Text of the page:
How can I get my dog to use a food puzzle?
Positive reinforcement dog trainerShelby Semel, uses a food puzzle. One morning, she left both a good puzzle and a full bowl for her dog. When she got home, the food puzzle was empty, but the bowl was still full.
Food puzzles are simply objects, such as Kong toys, that have openings in which to place the food. The dog has to work at it for about 30 minutes, providing, some say, an exciting mealtime for the dog.
Dogs just love them. For one, it brings them back to their roots when the dog’s ancestors had to hunt in the wild. For another, dogs are problem-solvers and they’ll keep working and working on something until they figure it out.
Most likely, your dog will take to the food puzzle fairly quickly, but there may be a little learning curve in the beginning. Dr. Rolan Tripp, DVM, is founder of www.animalbehavior .net, and is a big proponent of the food puzzle. On his website he says: “We can treat boredom using constructive discontent (hunger) to expend energy, and stimulate intelligent problem solving, resulting in pets that are physically healthy, smarter, and more emotionally fulfilled.”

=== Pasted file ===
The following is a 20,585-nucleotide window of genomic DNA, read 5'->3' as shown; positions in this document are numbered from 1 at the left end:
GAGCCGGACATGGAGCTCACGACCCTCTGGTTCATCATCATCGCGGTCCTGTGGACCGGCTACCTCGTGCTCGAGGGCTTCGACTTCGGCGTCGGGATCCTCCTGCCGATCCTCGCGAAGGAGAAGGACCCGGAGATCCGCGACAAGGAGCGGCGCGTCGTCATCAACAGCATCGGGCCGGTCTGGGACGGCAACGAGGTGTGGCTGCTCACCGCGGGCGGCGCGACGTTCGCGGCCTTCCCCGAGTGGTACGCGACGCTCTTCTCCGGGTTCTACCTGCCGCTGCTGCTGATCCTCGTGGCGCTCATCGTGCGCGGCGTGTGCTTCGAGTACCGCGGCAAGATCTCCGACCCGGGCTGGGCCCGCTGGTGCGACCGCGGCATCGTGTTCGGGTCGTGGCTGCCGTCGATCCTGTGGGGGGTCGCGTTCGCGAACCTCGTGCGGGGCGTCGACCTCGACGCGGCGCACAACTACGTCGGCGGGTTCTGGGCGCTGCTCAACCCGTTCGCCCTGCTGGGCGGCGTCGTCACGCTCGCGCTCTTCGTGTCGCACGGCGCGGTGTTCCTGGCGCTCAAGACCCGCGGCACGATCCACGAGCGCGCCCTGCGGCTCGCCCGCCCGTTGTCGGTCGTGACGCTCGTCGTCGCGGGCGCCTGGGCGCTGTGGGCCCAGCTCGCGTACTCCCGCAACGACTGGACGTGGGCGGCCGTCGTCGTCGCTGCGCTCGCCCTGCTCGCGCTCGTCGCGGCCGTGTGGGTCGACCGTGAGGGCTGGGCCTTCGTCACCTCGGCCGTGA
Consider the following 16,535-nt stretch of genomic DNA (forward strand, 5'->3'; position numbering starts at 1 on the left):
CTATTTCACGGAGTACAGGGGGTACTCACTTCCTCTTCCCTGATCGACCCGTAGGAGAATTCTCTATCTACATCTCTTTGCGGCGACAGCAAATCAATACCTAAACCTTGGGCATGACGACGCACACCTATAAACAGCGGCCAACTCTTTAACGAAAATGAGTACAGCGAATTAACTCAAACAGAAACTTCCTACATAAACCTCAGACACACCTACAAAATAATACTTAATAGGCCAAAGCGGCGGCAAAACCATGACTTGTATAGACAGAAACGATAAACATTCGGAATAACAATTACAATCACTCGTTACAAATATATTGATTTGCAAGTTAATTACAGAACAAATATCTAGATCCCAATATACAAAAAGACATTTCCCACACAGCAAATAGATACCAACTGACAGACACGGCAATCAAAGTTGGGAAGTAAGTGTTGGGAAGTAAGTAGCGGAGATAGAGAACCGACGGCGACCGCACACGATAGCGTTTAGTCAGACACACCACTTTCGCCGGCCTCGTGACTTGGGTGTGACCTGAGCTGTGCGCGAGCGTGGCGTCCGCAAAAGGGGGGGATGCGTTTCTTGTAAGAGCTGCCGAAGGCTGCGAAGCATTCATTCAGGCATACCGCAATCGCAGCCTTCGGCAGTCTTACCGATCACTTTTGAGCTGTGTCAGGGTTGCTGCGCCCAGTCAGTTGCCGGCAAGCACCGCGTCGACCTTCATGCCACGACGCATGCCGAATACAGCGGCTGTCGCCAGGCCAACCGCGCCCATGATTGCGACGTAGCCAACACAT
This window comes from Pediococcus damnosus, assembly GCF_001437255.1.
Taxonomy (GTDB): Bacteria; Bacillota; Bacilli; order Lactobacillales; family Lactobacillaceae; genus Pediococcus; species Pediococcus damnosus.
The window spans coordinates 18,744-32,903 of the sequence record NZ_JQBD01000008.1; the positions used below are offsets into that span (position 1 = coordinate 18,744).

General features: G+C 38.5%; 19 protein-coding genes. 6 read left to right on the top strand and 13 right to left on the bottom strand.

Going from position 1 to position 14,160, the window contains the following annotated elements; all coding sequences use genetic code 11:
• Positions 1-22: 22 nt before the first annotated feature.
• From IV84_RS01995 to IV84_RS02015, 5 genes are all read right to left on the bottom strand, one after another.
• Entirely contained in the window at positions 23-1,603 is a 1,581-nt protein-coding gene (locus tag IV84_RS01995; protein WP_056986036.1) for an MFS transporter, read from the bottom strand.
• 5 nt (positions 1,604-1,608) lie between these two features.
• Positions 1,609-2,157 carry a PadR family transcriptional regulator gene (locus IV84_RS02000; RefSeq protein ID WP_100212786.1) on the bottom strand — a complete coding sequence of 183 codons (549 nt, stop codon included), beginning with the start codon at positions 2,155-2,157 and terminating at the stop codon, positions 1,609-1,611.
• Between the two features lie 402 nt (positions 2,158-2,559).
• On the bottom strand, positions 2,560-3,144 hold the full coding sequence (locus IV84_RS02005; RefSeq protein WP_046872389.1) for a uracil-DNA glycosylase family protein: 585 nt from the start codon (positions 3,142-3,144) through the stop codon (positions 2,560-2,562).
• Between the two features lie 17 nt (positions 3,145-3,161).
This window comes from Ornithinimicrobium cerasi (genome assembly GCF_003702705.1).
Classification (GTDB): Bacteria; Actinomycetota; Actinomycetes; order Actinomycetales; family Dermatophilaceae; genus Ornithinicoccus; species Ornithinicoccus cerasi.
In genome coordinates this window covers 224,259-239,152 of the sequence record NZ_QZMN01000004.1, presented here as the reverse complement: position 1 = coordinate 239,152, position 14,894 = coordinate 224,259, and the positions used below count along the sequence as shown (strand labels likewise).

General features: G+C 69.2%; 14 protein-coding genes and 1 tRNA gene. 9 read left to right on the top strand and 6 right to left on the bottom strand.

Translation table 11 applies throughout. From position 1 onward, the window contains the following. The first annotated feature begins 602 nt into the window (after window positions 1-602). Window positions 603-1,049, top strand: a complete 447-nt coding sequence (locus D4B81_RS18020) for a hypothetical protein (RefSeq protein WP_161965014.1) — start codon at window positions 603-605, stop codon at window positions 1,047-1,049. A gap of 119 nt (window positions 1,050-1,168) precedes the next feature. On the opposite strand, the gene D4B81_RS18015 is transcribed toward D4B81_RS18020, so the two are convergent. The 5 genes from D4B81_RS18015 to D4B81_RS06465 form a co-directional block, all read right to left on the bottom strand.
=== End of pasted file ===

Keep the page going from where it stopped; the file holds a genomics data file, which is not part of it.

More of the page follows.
Here’s how you can get her started:
1. First entice her with some tempting treats. You want something soft and chewy, but make sure it has a strong, appealing odor. You can certainly find a wide assortment at pet food stores, but you may be one of the lucky ones whose dog loves fruit (cantaloupe and bananas are big favorites) or even vegetable bits. Don’t overdo it, though. Keep in mind the obesity problem, as well as possible digestive upsets from changing food.
2. The second step is to find a puzzle that lets your dog succeed—they do come in various degrees of difficulty and some dogs do catch on faster than others, so you don’t want her to get discouraged or frustrated with something that’s too difficult. Sometimes it helps if you leave the treat cover off to show him how it works.
Your pet supply store or veterinary expert will be able to suggest the right one for you.